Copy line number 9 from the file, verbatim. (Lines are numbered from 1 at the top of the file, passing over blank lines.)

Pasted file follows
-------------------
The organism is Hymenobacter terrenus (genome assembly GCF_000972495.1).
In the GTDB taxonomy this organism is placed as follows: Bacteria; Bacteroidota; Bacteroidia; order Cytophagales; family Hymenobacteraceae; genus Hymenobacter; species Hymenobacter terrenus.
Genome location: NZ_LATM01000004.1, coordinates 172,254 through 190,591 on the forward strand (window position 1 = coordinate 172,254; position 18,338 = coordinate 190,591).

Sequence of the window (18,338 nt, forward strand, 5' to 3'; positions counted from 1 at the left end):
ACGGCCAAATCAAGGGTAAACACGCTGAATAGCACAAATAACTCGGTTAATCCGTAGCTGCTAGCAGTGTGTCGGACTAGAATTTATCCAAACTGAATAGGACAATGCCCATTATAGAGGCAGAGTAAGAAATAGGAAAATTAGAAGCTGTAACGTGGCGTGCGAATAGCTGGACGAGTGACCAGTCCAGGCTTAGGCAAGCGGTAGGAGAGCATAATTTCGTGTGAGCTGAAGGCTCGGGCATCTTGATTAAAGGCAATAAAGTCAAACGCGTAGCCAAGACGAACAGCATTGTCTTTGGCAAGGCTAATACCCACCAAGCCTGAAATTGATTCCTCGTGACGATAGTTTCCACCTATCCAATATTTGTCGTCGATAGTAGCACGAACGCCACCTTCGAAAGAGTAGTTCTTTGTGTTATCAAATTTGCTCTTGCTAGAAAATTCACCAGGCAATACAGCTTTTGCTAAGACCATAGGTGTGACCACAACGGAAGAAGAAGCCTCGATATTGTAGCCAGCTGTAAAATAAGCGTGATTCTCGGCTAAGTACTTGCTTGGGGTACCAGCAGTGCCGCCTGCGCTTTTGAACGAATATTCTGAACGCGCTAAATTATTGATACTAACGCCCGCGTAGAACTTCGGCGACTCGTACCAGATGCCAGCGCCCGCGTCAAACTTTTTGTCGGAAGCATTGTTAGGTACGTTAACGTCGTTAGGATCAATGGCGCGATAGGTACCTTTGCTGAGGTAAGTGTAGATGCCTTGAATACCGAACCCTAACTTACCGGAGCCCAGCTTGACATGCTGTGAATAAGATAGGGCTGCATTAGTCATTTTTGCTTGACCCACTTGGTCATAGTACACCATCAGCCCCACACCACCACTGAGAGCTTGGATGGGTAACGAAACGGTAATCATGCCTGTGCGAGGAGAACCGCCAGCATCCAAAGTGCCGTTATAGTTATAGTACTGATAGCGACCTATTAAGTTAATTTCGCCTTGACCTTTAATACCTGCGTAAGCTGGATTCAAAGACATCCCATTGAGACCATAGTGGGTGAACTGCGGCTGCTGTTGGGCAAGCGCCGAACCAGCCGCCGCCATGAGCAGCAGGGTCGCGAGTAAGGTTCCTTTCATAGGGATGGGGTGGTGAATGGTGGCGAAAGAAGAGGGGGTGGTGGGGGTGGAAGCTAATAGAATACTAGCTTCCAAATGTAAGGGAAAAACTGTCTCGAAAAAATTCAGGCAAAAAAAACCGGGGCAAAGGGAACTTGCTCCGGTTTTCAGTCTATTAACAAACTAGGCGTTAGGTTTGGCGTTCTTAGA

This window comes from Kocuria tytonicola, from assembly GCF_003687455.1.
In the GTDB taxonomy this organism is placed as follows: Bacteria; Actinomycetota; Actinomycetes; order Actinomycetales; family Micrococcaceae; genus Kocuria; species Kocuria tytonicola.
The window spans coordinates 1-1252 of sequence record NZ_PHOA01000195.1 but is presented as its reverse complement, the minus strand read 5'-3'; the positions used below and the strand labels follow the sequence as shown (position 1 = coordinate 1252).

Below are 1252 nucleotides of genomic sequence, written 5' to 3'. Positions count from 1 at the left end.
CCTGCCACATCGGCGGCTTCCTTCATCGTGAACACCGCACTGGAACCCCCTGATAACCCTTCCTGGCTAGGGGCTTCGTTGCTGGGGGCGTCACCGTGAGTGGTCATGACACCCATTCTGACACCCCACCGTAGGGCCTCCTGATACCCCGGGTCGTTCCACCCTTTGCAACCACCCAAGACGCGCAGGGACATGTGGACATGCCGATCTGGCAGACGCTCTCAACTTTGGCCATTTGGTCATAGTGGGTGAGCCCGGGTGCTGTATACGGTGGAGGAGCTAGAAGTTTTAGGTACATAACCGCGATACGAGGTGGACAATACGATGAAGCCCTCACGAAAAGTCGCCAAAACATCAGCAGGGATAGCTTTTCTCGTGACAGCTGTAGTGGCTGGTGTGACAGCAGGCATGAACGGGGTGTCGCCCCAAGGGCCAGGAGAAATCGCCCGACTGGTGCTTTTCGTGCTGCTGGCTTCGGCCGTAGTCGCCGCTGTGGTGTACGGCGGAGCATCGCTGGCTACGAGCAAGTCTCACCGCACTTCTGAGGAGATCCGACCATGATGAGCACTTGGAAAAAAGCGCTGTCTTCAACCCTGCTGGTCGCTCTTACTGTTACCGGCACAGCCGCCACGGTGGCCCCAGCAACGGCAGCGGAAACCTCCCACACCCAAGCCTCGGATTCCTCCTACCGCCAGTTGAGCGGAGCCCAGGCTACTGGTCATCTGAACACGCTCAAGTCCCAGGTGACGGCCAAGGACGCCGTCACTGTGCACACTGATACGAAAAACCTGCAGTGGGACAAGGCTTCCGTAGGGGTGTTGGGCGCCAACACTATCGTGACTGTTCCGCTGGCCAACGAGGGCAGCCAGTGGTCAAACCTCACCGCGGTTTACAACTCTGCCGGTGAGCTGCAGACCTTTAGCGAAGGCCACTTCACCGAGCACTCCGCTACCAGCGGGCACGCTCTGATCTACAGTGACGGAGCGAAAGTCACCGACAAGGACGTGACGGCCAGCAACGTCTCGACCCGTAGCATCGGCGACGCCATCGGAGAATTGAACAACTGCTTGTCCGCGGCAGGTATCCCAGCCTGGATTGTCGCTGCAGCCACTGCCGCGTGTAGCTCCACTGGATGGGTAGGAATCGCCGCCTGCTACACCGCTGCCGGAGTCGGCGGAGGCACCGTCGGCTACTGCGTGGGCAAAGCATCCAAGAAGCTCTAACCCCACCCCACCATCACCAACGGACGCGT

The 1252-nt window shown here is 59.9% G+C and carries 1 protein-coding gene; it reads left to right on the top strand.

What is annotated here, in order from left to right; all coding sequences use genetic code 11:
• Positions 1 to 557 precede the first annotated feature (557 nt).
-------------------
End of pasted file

Below are 1252 nucleotides of genomic sequence, written 5' to 3'. Positions count from 1 at the left end.